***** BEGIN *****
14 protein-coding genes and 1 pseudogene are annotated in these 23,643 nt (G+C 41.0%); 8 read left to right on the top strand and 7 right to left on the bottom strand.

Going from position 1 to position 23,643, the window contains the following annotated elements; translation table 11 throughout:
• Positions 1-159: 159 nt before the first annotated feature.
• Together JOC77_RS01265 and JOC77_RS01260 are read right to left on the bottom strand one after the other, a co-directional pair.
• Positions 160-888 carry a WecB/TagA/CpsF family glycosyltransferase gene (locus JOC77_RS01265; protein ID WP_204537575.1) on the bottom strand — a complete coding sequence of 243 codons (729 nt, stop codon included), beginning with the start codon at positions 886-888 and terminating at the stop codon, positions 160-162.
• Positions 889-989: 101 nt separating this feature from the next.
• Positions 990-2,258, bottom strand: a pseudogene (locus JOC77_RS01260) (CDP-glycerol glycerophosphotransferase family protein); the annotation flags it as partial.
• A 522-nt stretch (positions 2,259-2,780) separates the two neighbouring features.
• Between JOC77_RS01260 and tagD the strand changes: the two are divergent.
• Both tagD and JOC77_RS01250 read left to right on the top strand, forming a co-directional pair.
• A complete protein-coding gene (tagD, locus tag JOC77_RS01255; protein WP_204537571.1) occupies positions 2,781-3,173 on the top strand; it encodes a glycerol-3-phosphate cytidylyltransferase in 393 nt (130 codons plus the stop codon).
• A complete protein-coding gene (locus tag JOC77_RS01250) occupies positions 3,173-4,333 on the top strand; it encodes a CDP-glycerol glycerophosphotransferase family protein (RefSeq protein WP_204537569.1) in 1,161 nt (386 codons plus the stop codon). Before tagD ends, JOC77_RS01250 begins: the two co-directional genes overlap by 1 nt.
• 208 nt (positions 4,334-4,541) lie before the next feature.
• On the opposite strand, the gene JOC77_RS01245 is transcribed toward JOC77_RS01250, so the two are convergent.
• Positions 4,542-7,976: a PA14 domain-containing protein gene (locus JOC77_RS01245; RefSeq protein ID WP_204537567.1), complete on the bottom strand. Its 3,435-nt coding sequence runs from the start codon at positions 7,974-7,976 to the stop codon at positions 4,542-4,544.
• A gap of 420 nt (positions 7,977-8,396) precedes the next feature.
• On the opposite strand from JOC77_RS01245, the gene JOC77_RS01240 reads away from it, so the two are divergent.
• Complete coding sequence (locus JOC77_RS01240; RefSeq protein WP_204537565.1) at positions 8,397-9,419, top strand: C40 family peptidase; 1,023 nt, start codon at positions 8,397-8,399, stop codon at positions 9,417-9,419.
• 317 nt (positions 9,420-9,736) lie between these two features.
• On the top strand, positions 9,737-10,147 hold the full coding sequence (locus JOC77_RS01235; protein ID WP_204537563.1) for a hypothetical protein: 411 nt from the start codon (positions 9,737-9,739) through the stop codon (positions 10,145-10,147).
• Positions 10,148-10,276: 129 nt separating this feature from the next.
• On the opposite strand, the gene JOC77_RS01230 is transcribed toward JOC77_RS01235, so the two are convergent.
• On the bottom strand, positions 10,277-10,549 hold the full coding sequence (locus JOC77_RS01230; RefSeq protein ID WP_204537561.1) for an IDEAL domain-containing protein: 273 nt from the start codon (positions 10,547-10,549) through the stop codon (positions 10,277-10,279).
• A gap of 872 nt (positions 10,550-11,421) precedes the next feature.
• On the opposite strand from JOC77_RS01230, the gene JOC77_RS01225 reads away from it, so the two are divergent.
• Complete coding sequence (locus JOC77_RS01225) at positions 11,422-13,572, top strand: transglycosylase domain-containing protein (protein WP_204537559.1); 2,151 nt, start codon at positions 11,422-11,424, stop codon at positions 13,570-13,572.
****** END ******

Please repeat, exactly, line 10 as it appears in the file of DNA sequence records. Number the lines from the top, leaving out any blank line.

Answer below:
• Both tagD and JOC77_RS01250 read left to right on the top strand, forming a co-directional pair.